Acner.org: Acne treatment

Acner.org: Acne treatment

Home Treatment for Irritation of Your Skin From Acne

Home Treatment for Irritation of Your Skin From Acne Home Treatment for Irritation of Your Skin From Acne

Overview

If you have acne, your skin probably feels sore and irritated. Pimples result when dead skin cells and excess oil in your skin irritate and clog your hair follicles, and further irritation can make your acne worse, according to MayoClinic.com. Along with treating your acne, either with over-the-counter products or prescription medications from your dermatologist, you need to care for your skin carefully to clear up that irritation and hopefully help prevent further outbreaks.

Irritation Causes

Everyone has tiny hair follicles on their faces and in other acne-prone areas, such as the back, according to MayoClinic.com. When the skin makes more oil than it needs, the excess oil often becomes trapped in these hair follicles, irritating and clogging them. At the same time, if the skin sheds dead cells at an abnormal rate, these cells can contribute to skin irritation in the hair follicles. Unfortunately, more irritation often leads to more pimples.

Function

Acne treatments, while they work well to curb pimples, often lead to further skin irritation, according to the American Academy of Dermatology. Benzoyl peroxide, which many dermatologists consider the best over-the-counter acne treatment, often leaves your skin red and chapped. Salicylic acid, another common acne-fighter, also can irritate your skin. If you don't treat this skin irritation, you might wind up with more pimples.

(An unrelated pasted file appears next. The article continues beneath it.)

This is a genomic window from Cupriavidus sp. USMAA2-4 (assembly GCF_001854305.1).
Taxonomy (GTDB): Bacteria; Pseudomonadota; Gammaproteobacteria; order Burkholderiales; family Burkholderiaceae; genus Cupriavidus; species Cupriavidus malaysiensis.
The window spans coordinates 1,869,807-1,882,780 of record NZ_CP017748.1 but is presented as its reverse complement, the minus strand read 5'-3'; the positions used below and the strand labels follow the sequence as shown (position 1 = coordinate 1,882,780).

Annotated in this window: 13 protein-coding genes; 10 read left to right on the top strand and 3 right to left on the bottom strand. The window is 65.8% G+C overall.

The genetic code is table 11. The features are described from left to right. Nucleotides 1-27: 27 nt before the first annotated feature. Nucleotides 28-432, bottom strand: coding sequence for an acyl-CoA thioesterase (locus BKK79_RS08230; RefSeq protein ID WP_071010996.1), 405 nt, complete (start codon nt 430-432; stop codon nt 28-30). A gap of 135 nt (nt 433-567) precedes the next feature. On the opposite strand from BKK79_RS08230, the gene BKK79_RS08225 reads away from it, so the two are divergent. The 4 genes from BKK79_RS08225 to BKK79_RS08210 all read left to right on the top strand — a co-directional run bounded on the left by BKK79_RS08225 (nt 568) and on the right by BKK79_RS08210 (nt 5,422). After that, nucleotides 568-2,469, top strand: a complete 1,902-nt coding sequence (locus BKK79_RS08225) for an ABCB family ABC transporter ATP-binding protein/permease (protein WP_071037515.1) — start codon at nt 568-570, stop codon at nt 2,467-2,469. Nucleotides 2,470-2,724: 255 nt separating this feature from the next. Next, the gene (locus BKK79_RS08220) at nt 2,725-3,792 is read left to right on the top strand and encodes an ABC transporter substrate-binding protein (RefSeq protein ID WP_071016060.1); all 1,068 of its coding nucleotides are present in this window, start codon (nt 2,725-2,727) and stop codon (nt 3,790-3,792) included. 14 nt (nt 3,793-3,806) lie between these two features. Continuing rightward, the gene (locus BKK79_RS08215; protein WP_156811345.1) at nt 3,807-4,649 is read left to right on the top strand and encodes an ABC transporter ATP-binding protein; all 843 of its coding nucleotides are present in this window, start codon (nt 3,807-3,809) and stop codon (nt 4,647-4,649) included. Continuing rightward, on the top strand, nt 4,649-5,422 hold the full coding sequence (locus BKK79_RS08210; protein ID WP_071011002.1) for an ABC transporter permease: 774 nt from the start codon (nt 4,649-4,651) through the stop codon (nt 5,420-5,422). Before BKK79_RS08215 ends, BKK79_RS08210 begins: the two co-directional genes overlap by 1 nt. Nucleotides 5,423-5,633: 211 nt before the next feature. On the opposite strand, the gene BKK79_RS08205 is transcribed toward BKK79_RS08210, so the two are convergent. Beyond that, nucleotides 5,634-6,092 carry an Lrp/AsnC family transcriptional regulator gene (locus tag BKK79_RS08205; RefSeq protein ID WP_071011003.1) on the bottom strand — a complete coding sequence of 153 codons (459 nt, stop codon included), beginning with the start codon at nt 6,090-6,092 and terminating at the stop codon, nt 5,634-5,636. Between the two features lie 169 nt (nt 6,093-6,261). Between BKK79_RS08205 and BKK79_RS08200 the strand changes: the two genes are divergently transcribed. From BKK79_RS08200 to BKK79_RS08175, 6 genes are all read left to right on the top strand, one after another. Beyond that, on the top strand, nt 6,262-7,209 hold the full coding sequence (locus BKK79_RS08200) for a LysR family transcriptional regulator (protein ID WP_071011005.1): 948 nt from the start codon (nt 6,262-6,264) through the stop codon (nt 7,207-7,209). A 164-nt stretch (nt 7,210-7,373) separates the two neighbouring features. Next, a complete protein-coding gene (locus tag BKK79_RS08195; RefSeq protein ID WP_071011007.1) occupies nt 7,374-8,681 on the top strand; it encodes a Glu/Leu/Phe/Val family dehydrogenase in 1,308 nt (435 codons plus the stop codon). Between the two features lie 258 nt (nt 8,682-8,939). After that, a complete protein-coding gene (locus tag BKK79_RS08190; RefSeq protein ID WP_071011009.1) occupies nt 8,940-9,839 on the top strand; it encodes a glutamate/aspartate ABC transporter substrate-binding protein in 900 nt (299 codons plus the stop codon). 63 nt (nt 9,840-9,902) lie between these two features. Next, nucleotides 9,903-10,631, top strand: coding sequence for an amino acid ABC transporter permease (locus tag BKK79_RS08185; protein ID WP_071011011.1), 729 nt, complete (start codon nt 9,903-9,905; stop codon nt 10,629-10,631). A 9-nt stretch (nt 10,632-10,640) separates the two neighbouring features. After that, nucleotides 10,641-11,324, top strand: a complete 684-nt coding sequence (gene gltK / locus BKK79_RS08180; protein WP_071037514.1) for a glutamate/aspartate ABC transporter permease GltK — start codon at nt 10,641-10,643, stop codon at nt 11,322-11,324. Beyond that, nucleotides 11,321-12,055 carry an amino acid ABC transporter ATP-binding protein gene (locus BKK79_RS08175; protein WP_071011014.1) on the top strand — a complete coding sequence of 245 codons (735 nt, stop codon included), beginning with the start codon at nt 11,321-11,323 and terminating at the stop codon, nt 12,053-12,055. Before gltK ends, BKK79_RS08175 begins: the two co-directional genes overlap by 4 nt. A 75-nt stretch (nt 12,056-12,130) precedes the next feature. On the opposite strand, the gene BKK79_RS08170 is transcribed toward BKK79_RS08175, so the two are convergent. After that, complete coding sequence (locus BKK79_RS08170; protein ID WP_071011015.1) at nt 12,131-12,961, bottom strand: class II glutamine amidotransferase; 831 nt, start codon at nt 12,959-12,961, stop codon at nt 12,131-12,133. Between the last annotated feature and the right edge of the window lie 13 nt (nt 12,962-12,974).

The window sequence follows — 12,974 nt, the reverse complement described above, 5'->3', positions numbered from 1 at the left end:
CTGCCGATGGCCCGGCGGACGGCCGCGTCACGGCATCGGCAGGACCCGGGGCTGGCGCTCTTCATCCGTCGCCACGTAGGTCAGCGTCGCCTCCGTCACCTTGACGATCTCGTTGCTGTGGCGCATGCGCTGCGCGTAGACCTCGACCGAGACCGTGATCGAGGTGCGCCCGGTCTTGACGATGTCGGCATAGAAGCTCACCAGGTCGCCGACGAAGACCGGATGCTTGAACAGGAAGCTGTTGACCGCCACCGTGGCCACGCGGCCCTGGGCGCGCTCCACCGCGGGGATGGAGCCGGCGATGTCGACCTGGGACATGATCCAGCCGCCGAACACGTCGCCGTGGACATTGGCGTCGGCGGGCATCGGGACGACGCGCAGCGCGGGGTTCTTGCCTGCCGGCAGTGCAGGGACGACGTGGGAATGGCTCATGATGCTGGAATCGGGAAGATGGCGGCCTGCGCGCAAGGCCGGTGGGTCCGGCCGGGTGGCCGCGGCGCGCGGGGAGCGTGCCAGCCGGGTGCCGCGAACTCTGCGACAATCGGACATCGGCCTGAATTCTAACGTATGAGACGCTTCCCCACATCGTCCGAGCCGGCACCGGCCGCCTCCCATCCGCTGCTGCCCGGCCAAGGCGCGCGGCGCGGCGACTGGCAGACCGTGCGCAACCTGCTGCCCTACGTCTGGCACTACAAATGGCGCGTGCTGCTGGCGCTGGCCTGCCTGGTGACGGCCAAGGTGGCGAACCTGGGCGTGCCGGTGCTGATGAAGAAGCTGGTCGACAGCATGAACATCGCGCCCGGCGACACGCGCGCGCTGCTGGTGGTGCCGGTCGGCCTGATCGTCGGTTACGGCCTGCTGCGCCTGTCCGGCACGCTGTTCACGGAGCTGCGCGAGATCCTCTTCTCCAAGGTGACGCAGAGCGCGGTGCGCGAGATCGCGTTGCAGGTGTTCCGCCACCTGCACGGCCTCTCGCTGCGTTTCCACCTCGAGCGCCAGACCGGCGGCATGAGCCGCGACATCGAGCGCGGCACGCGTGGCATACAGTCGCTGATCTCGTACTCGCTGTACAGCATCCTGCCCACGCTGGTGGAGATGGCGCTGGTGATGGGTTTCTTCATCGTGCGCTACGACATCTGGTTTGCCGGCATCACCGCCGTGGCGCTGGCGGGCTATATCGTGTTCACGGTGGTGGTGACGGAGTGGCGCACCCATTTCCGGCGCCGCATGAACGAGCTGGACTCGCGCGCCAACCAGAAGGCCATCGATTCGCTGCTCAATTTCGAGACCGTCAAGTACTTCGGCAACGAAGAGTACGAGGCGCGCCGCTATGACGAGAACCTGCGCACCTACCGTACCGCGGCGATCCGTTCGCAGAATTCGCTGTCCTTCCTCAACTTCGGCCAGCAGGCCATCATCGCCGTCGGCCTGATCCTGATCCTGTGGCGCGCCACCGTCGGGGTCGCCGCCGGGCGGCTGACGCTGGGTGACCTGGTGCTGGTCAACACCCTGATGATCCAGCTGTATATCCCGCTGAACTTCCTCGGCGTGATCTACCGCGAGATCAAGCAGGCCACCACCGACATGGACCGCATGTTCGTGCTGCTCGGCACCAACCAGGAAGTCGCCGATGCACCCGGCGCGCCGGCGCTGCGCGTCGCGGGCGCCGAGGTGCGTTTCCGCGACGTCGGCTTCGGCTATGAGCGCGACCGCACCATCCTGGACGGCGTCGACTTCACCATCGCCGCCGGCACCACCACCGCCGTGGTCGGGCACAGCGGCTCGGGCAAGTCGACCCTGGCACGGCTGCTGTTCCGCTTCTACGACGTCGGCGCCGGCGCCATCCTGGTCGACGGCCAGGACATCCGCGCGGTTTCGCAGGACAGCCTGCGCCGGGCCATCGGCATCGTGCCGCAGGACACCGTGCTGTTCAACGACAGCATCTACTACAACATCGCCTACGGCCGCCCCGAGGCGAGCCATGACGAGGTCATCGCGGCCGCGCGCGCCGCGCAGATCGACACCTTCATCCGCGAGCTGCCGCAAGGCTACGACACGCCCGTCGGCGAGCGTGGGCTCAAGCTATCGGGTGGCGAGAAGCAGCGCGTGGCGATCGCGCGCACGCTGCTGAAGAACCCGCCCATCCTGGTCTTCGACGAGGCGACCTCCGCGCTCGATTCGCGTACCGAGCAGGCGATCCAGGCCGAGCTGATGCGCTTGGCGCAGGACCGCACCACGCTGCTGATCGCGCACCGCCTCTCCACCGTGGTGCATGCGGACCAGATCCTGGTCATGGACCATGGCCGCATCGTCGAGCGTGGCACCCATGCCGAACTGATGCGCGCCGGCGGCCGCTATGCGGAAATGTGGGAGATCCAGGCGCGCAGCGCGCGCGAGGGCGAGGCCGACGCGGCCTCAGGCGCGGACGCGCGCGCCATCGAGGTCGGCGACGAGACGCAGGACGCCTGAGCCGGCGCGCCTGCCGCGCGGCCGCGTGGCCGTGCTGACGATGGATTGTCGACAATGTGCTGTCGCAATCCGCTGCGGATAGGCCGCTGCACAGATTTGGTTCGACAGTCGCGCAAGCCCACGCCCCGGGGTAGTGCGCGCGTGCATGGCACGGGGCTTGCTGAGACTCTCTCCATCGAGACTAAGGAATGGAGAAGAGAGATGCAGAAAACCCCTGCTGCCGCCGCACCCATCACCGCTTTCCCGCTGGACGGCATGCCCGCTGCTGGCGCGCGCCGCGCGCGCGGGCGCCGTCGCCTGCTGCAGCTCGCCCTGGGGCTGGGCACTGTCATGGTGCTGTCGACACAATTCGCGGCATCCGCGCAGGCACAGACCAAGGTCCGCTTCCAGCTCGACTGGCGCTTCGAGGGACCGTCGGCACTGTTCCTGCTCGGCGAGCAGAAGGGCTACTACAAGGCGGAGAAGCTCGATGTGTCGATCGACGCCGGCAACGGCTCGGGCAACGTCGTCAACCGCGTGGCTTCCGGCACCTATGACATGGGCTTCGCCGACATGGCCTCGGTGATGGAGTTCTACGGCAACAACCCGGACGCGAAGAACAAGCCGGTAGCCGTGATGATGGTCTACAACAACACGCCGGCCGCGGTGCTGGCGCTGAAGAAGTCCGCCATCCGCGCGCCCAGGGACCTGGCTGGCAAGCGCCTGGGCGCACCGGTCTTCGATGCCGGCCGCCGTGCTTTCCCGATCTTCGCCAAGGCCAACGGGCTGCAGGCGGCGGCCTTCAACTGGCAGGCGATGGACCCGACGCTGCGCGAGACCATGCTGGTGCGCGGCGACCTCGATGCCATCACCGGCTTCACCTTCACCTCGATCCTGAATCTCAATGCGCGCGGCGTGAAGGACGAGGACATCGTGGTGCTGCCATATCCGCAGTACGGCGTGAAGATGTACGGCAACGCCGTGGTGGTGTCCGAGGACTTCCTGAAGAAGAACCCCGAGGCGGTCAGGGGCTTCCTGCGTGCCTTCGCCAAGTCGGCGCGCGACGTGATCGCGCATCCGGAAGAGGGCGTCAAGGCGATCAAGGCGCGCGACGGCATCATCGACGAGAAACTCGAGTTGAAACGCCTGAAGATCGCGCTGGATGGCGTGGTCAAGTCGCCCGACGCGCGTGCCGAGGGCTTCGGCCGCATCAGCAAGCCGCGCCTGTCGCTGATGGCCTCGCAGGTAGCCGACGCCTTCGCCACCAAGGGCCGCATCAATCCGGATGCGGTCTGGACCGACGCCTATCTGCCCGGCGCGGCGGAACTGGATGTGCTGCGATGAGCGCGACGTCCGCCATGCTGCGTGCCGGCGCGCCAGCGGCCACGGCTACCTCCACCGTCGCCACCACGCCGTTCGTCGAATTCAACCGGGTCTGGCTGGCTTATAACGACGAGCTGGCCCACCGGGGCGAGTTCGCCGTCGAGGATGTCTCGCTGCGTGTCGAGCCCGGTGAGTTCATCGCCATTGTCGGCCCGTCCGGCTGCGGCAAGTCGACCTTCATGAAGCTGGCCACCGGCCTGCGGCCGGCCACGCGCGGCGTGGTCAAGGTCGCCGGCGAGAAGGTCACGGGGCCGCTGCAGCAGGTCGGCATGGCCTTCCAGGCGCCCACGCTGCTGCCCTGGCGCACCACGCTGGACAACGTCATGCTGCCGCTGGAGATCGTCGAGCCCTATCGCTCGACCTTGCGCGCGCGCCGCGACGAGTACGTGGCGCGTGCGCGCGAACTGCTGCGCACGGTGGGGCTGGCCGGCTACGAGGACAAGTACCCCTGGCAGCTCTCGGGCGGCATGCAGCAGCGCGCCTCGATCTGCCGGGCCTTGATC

Initial Steps

To fight skin irritation related to acne and to keep your skin clean, you need to learn how to cleanse your skin when you have acne, according to the AAD. While it might seem to make sense to scrub your face hard and to use abrasive scrubs and other products to remove excess oil, this will only cause more irritation and ultimately more pimples. Instead, choose a gentle skin cleanser, preferably one designed specifically for acne-prone skin, and use it no more than once or twice per day, the AAD recommends.

More Steps

Even though acne results from too much oil in your pores, acne medications can dry out your skin so much that you actually need a moisturizer to stop the irritation, according to the AAD. If you do decide to apply a moisturizer, foundation or other skin products, only use products marked "non-comedogenic," which means they won't promote acne formation. Some prescription medications for acne include the ingredient uric acid, which can help to soothe and moisturize irritated skin. Choose only oil-free skin and hair products, since they won't promote pimple formation.

Considerations

Whatever you do to treat the acne-related irritation of your skin, do not pick at your pimples or attempt to pop them, the AAD warns. Doing so spreads the infection and can make your acne far worse. Rather than further irritating your existing pimples, you should focus on making sure your skin is clean and as moist as possible under the circumstances, since this will reduce future acne breakouts.

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